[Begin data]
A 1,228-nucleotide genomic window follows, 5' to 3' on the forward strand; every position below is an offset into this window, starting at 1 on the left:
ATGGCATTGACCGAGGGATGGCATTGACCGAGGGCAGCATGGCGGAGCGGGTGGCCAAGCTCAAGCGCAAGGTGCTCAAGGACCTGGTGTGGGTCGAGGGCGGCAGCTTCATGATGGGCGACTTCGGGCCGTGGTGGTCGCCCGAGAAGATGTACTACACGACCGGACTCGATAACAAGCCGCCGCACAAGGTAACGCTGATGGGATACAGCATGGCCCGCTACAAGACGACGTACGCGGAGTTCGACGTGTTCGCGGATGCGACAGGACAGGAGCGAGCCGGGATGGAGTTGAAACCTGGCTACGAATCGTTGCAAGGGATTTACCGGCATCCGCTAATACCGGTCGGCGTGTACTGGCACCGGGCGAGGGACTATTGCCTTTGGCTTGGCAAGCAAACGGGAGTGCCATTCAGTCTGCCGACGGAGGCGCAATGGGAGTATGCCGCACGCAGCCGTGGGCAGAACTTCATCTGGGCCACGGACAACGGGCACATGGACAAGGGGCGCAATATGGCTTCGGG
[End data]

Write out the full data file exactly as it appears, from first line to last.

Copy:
A 1,228-nucleotide genomic window follows, 5' to 3' on the forward strand; every position below is an offset into this window, starting at 1 on the left:
ATGGCATTGACCGAGGGATGGCATTGACCGAGGGCAGCATGGCGGAGCGGGTGGCCAAGCTCAAGCGCAAGGTGCTCAAGGACCTGGTGTGGGTCGAGGGCGGCAGCTTCATGATGGGCGACTTCGGGCCGTGGTGGTCGCCCGAGAAGATGTACTACACGACCGGACTCGATAACAAGCCGCCGCACAAGGTAACGCTGATGGGATACAGCATGGCCCGCTACAAGACGACGTACGCGGAGTTCGACGTGTTCGCGGATGCGACAGGACAGGAGCGAGCCGGGATGGAGTTGAAACCTGGCTACGAATCGTTGCAAGGGATTTACCGGCATCCGCTAATACCGGTCGGCGTGTACTGGCACCGGGCGAGGGACTATTGCCTTTGGCTTGGCAAGCAAACGGGAGTGCCATTCAGTCTGCCGACGGAGGCGCAATGGGAGTATGCCGCACGCAGCCGTGGGCAGAACTTCATCTGGGCCACGGACAACGGGCACATGGACAAGGGGCGCAATATGGCTTCGGG